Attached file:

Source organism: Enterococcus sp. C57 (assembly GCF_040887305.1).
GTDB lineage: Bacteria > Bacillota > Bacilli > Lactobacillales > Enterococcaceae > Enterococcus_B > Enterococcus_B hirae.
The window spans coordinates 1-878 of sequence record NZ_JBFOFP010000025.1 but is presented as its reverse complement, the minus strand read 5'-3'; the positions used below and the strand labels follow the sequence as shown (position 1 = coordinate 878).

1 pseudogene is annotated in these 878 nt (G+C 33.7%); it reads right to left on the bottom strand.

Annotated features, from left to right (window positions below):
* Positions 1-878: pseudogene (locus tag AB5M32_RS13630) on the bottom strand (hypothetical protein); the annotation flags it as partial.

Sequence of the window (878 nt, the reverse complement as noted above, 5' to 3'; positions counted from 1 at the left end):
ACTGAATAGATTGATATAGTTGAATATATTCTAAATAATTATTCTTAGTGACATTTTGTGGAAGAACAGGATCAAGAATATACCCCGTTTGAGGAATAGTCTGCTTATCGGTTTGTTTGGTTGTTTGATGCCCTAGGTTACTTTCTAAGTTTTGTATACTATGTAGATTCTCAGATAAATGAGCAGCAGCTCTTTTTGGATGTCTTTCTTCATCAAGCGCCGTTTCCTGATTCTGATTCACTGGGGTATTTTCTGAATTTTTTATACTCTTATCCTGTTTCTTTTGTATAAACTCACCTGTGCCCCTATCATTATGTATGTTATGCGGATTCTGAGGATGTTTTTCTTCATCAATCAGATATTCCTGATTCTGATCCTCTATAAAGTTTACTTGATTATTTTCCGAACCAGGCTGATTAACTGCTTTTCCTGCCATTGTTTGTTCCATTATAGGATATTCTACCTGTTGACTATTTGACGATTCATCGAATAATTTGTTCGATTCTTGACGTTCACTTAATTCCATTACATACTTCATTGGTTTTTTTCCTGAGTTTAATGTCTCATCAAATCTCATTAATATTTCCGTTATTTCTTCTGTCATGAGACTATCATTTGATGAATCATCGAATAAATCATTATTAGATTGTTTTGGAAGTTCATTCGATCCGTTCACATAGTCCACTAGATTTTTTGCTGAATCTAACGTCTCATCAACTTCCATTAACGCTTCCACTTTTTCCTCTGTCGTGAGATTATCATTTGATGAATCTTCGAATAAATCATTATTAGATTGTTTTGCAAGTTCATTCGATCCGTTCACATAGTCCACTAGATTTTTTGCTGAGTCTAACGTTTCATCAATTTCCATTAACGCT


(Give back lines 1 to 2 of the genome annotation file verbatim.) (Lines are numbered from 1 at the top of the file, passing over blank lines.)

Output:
Source organism: Enterococcus sp. C57 (assembly GCF_040887305.1).
GTDB lineage: Bacteria > Bacillota > Bacilli > Lactobacillales > Enterococcaceae > Enterococcus_B > Enterococcus_B hirae.